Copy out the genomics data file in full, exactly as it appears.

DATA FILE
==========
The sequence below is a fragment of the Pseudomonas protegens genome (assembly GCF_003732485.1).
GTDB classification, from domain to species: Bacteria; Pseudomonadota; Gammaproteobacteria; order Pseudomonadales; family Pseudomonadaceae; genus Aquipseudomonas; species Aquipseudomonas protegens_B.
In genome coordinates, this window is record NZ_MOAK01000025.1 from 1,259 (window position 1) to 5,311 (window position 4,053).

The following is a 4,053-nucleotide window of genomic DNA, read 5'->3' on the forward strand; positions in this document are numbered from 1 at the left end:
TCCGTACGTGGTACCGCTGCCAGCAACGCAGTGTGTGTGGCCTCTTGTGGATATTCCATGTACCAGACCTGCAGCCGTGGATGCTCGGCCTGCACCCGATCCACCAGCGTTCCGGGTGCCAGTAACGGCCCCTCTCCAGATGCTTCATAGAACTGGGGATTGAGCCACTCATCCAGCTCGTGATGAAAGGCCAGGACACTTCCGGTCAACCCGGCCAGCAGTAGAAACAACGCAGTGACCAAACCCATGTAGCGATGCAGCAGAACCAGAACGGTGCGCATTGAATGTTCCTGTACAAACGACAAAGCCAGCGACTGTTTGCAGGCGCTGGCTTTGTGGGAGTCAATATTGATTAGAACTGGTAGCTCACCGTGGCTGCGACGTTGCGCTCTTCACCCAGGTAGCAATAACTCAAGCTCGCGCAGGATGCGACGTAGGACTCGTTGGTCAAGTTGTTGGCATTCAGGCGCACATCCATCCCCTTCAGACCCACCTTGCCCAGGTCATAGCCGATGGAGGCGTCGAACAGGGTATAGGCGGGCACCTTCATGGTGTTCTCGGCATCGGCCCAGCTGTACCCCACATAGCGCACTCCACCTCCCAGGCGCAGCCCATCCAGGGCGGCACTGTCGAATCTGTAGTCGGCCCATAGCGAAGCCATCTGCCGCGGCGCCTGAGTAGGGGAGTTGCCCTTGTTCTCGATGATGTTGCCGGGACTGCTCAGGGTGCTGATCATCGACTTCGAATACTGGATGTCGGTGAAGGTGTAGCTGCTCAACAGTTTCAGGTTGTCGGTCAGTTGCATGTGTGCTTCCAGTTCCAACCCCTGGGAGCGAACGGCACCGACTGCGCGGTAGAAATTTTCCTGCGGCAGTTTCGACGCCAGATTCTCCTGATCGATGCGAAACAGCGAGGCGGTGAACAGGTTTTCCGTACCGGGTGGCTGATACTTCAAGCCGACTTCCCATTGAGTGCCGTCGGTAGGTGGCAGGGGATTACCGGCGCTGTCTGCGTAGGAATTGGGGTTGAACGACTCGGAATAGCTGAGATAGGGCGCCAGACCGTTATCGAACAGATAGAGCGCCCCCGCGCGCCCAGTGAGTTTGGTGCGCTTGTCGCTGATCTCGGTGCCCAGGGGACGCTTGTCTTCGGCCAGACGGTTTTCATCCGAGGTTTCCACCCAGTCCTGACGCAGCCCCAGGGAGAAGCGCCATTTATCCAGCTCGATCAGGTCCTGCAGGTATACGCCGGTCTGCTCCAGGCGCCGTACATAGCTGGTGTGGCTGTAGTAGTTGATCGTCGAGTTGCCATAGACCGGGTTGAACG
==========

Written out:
The sequence below is a fragment of the Pseudomonas protegens genome (assembly GCF_003732485.1).
GTDB classification, from domain to species: Bacteria; Pseudomonadota; Gammaproteobacteria; order Pseudomonadales; family Pseudomonadaceae; genus Aquipseudomonas; species Aquipseudomonas protegens_B.
In genome coordinates, this window is record NZ_MOAK01000025.1 from 1,259 (window position 1) to 5,311 (window position 4,053).

The following is a 4,053-nucleotide window of genomic DNA, read 5'->3' on the forward strand; positions in this document are numbered from 1 at the left end:
TCCGTACGTGGTACCGCTGCCAGCAACGCAGTGTGTGTGGCCTCTTGTGGATATTCCATGTACCAGACCTGCAGCCGTGGATGCTCGGCCTGCACCCGATCCACCAGCGTTCCGGGTGCCAGTAACGGCCCCTCTCCAGATGCTTCATAGAACTGGGGATTGAGCCACTCATCCAGCTCGTGATGAAAGGCCAGGACACTTCCGGTCAACCCGGCCAGCAGTAGAAACAACGCAGTGACCAAACCCATGTAGCGATGCAGCAGAACCAGAACGGTGCGCATTGAATGTTCCTGTACAAACGACAAAGCCAGCGACTGTTTGCAGGCGCTGGCTTTGTGGGAGTCAATATTGATTAGAACTGGTAGCTCACCGTGGCTGCGACGTTGCGCTCTTCACCCAGGTAGCAATAACTCAAGCTCGCGCAGGATGCGACGTAGGACTCGTTGGTCAAGTTGTTGGCATTCAGGCGCACATCCATCCCCTTCAGACCCACCTTGCCCAGGTCATAGCCGATGGAGGCGTCGAACAGGGTATAGGCGGGCACCTTCATGGTGTTCTCGGCATCGGCCCAGCTGTACCCCACATAGCGCACTCCACCTCCCAGGCGCAGCCCATCCAGGGCGGCACTGTCGAATCTGTAGTCGGCCCATAGCGAAGCCATCTGCCGCGGCGCCTGAGTAGGGGAGTTGCCCTTGTTCTCGATGATGTTGCCGGGACTGCTCAGGGTGCTGATCATCGACTTCGAATACTGGATGTCGGTGAAGGTGTAGCTGCTCAACAGTTTCAGGTTGTCGGTCAGTTGCATGTGTGCTTCCAGTTCCAACCCCTGGGAGCGAACGGCACCGACTGCGCGGTAGAAATTTTCCTGCGGCAGTTTCGACGCCAGATTCTCCTGATCGATGCGAAACAGCGAGGCGGTGAACAGGTTTTCCGTACCGGGTGGCTGATACTTCAAGCCGACTTCCCATTGAGTGCCGTCGGTAGGTGGCAGGGGATTACCGGCGCTGTCTGCGTAGGAATTGGGGTTGAACGACTCGGAATAGCTGAGATAGGGCGCCAGACCGTTATCGAACAGATAGAGCGCCCCCGCGCGCCCAGTGAGTTTGGTGCGCTTGTCGCTGATCTCGGTGCCCAGGGGACGCTTGTCTTCGGCCAGACGGTTTTCATCCGAGGTTTCCACCCAGTCCTGACGCAGCCCCAGGGAGAAGCGCCATTTATCCAGCTCGATCAGGTCCTGCAGGTATACGCCGGTCTGCTCCAGGCGCCGTACATAGCTGGTGTGGCTGTAGTAGTTGATCGTCGAGTTGCCATAGACCGGGTTGAACG